Are we, by processing our food and irradiating things to make sure that all we ingest is pure and 100% germ free, setting ourselves up for a plague by weakening our immune system to the common, everyday, here-to-fore disregarded germs we would have normally taken in on a regular basis eating older school food? It already happens when one of us from the world of processed foods (myself included) eats or drinks something considered “organic”. The lack of preservatives and other germ-preventing agents gives me a stomach ache just thinking about it. That’s not a disgust factor, that’s just real. It’s happened to me and it ain’t pretty. If you try to grow an apple tree after the apocalypse (if you happen to be a survivor) expect this pain.

Are we, by taking too many preventative measures against every conceivable cause of death, not just tempting fate to come up with something ultimately more sneaky and horrible with which to kill us all? Stop global warming and you’ll still have to worry about the giant asteroid. Stop the giant asteroid, you’ll have to worry about nuclear holocaust. Create world peace, you’ll wind up back at global warming again.
The more we fight, the more we attempt to preserve ourselves and try to stop the death train, the crazier the causes of death are going to become. Hear me out, here.
Once we get to the point where we can stop the potential world ending scenarios, the peace of mind is going to last a grand total of five minutes before someone else comes up with something to worry about on a global scale.

What’s the conclusion, then?
Stop worrying about dumb shit like what’s in your damn crib. It worked for you and you turned out ok. Your kid should be just fine if you can’t afford the extra hundred or so bones in this fucked up economy. The whatever microscopic gas released from its decomposition will not harm or kill you, your baby, your dog, the spiders that live in the corner of your room, or the ever-present microbes crawling on the rail of the crib itself.
When you die, you will die, and there won’t be much you can do about it. Kick and scream though you might, to die is to die. You can’t really object when it’s your time.
Scary as it sounds, it’s the flattest of all facts. Ben Franklin said the two constants in life are death and taxes. Well, you can dodge taxes forever if you’re smart, but death is completely unavoidable.
I’m not saying it’s a good thing, I’m just saying not to worry about it. Death is sad, yes. Death is scary, yes. But there’s no sense in letting it dominate your life. If all you worry about is injury and sickness and death, you are NEVER going to have a life. Ever.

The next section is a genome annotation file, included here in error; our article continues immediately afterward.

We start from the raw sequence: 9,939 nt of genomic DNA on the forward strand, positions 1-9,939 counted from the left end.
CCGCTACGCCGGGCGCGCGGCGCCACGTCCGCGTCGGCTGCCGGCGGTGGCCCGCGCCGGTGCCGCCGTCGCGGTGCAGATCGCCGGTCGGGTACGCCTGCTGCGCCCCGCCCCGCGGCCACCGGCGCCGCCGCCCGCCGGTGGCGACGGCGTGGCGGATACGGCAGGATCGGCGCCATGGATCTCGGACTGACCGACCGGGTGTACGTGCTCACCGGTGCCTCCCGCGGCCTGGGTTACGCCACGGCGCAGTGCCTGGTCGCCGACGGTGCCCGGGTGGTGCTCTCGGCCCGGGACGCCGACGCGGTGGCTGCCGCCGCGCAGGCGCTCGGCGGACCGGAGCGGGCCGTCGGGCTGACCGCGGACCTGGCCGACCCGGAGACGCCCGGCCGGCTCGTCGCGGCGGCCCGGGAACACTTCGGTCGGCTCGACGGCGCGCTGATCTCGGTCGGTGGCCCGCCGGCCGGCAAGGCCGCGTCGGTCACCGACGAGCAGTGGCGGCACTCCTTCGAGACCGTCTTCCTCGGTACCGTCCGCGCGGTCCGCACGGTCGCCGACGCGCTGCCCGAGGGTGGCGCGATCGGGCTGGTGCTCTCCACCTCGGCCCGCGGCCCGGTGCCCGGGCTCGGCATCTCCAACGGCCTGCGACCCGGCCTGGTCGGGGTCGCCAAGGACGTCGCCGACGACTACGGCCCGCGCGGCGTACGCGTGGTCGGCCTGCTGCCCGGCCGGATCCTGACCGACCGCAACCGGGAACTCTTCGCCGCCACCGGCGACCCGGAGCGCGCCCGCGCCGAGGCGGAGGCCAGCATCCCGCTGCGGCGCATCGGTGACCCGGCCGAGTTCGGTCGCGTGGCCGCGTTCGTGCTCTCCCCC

Sorry to be such a downer on my third entry here, but it’s something I’m passionate about. Bear with me. I only hope to inspire the carpe diem philosophy. I promise, there will be a brighter and more fun entry ASAFP.

Keep fighting the good fight. Until you drop.

—end transmission—

2 thoughts on “And Taxes

  1. I have to say well said. Im a big propriter of this shit your talking about. The same green bullshit that is scaring parents is the same thing that (as George Carlin once said) is leading to the Pussification of todays youth. Overprotective partents leading kids to have no fucking immune system and then wondering why things are so bad with thier health when thier older. I grew up believing a little dirt never hurt, and now at the age of 25, i rarely get sick (with the sole exception of my appendix exploding, which had nothing to do with germs). When i have kids, i want them to roll in the dirt in a rain storm. I want them to drop shit on the floor and impliment the five second rule. Wait check that, fuck the five second rule, no mold, eat it. My overall arching point i guess in what im trying to get out is, like you said, people need to fucking stop being so scared, and just let shit happen.

  2. I feel like you’re kinda mixing up two different things – being green for the environment, and worrying about a childs safety. I completely agree with you about not freaking out about what your kid is exposed to, however I do believe in being green. Some people take it to another level, but I do try to go green with certain aspects of my life. I try to bring my reuseable bags to the grocery store when I think about it. I don’t really throw much away that can be easily reused, instead I donate my unwanted things to a goodwill. I choose to walk to places that are close by, rather than getting into a car.

    If you’re worried about your kids future, you should worry more about what you’re doing to the environment rather than worrying about germs or whatnot that your kid is exposed to.